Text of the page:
I first met Doc Mahan in the early eighties. I was invited by mutual friends Marty Evers and George Howell to MC at the Brierfield Music Festival. They introduced me to Doc. I knew the family had deep roots in the area and Brierfield Park held a special place in his heart. There Doc was in his element, among friends and family, enjoying a weekend of music in a beautiful and historic setting. It also didn’t take long to realize that music and history were among his many passions. Those appreciations would become the foundation of our friendship. I love music, even though I cannot play a note, or really carry a tune. I also love history, especially local stories and insights about the people and places in our community. Doc Mahan had tons of those stories. They were as numerous as the stories I would hear about him through the years. I also quickly realized that there was history and there was “history according to Mahan.” It made for much more colorful insights into the history of Brierfield and Montevallo.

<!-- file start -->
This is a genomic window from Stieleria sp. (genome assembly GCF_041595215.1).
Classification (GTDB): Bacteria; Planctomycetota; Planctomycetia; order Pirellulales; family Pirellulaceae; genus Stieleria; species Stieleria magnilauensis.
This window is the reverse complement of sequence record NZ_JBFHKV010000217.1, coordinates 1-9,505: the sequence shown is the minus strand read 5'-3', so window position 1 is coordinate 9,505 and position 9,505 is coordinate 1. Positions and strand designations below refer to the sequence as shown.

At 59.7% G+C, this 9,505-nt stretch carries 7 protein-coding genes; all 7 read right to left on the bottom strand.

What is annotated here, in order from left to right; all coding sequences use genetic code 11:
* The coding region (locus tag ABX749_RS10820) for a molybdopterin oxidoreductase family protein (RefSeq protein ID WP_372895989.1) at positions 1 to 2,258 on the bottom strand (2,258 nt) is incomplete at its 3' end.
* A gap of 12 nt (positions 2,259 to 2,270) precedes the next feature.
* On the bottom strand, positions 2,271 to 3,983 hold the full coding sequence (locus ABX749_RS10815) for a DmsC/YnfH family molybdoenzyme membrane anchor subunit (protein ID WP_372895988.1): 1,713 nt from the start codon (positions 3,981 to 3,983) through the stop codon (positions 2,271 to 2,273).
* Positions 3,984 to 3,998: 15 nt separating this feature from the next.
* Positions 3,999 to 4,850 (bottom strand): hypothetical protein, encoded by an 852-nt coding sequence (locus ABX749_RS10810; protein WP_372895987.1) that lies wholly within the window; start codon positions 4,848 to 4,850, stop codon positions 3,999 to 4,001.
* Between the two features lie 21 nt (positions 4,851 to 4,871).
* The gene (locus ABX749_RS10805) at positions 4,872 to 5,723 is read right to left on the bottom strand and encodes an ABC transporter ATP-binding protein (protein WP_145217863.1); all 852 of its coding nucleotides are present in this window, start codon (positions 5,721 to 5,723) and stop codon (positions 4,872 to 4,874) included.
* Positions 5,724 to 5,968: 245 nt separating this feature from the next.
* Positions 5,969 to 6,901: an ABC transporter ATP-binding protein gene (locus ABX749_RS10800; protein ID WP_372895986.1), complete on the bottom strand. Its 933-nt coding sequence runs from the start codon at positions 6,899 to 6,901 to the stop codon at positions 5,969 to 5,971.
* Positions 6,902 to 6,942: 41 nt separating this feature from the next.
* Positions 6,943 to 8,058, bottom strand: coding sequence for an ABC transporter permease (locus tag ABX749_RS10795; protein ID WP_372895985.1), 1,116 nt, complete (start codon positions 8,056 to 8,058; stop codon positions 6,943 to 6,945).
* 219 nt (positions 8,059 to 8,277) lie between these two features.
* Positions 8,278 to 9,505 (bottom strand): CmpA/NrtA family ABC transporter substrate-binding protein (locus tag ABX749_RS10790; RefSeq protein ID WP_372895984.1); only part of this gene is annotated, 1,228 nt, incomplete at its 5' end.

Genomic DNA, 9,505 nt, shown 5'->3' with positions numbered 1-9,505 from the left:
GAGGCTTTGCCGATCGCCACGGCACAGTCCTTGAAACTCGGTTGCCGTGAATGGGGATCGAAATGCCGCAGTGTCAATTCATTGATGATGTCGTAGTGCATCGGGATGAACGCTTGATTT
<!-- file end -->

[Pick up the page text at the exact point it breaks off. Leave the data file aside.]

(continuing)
It is virtually impossible to sum up the impact that Doc Mahan had on the people he encountered and the community he called home. As I sat at his memorial service, I looked around at the faces in the sanctuary, each one with their own memories and stories. His generosity and his passion for life was the common thread that bonded their friendship with Doc. He championed education, lobbied for the preservation of history, practiced dentistry for decades, served as volunteer fire chief, established a dental charity to help those in need of dental care, wrote his memoir, and played music with his friends.
I am sure this year’s GOBB Party (Good Ol’ Boys of Brierfield), the annual Christmas Eve male bonding gathering, will be different without Doc Mahan. The stories will abound around the fire pit with lots of laughter and toasts. We will raise a mason jar to celebrate our friend that has completed his journey here on earth. We will remember the lessons taught, the praise for jobs well done, and the scoldings of our shortcomings. Most of all we will remember to keep stepping along and carry with us the passions Doc loved; family, friends, music, and history. “Stepper” go rest high on the hill, there are no more to climb.